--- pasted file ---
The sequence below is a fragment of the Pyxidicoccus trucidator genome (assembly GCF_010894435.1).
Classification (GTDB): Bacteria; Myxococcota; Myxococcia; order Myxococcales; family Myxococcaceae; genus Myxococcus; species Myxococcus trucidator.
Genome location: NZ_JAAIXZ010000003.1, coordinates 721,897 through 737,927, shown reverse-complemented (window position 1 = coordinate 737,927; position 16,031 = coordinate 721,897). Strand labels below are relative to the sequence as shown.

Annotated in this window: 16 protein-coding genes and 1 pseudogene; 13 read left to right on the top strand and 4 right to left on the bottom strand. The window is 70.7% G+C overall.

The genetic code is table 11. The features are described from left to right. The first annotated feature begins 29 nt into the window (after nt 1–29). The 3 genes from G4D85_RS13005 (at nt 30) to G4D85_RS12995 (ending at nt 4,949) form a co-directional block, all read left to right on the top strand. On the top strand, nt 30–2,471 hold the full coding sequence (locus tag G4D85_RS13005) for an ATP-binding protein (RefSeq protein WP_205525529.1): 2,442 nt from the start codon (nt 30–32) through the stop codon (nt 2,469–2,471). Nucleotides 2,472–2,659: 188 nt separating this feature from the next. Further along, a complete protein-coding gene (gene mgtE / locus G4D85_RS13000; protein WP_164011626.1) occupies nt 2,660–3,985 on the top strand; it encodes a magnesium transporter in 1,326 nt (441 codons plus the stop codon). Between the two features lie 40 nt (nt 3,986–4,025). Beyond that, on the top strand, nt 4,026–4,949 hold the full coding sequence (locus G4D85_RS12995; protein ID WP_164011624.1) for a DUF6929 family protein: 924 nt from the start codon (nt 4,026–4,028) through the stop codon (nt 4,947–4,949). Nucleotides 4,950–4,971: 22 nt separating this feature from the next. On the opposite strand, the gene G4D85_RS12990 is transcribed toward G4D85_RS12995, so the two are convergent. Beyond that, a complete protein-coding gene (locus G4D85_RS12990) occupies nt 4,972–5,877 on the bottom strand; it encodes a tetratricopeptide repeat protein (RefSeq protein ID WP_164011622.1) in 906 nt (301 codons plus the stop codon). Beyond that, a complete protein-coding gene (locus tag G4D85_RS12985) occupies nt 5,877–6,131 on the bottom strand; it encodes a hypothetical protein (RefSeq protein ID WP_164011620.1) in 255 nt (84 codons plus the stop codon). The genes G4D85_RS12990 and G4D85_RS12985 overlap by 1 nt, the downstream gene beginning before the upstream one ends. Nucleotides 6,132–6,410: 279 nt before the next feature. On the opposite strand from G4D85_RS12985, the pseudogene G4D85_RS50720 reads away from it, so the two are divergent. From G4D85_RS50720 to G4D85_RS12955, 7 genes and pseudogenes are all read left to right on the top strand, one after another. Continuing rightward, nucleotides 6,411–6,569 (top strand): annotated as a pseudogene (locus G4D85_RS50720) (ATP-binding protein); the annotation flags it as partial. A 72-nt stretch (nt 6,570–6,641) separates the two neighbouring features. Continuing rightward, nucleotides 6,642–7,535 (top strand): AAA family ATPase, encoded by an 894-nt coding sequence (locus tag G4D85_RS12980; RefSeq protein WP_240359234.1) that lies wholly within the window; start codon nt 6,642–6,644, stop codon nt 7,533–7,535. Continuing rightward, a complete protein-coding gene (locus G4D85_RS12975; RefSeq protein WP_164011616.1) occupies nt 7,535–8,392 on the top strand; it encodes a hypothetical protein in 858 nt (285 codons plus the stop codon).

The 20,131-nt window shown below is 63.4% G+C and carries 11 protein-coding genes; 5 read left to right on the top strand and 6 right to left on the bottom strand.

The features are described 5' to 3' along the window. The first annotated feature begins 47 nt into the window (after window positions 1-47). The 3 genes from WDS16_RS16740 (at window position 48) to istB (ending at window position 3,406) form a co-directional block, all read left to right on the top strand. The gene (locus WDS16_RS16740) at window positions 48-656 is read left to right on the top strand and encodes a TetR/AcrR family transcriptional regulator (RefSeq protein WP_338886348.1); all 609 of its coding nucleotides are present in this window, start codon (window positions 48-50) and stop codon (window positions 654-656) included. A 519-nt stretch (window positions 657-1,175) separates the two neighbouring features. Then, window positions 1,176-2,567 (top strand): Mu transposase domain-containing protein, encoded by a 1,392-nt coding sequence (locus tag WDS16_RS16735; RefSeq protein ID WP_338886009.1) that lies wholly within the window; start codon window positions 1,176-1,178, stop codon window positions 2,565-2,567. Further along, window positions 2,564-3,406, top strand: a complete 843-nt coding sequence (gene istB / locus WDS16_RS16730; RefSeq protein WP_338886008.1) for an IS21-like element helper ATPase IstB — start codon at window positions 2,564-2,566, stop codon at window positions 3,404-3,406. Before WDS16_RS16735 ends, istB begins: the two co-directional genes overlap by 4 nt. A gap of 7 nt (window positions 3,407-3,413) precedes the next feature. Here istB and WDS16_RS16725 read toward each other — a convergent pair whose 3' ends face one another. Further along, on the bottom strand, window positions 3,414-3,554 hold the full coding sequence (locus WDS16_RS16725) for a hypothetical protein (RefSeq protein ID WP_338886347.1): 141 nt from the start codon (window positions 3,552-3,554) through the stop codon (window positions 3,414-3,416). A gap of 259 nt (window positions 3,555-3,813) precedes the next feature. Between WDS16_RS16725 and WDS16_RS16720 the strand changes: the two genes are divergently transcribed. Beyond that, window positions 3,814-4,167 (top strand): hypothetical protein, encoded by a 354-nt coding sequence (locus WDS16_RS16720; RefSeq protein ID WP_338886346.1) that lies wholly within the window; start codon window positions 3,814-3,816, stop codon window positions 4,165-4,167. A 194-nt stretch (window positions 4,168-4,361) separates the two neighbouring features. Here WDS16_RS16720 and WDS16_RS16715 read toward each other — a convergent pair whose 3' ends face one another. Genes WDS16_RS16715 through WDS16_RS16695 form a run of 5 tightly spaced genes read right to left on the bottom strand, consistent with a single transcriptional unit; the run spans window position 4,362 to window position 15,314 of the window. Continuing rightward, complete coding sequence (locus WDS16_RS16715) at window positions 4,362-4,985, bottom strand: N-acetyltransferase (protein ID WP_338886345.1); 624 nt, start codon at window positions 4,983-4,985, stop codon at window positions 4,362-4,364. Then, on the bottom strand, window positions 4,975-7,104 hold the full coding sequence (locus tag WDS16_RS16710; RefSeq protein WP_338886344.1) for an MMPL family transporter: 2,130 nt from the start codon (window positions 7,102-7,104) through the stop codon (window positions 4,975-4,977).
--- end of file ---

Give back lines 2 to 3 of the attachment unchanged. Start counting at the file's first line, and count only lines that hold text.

Classification (GTDB): Bacteria; Myxococcota; Myxococcia; order Myxococcales; family Myxococcaceae; genus Myxococcus; species Myxococcus trucidator.
Genome location: NZ_JAAIXZ010000003.1, coordinates 721,897 through 737,927, shown reverse-complemented (window position 1 = coordinate 737,927; position 16,031 = coordinate 721,897). Strand labels below are relative to the sequence as shown.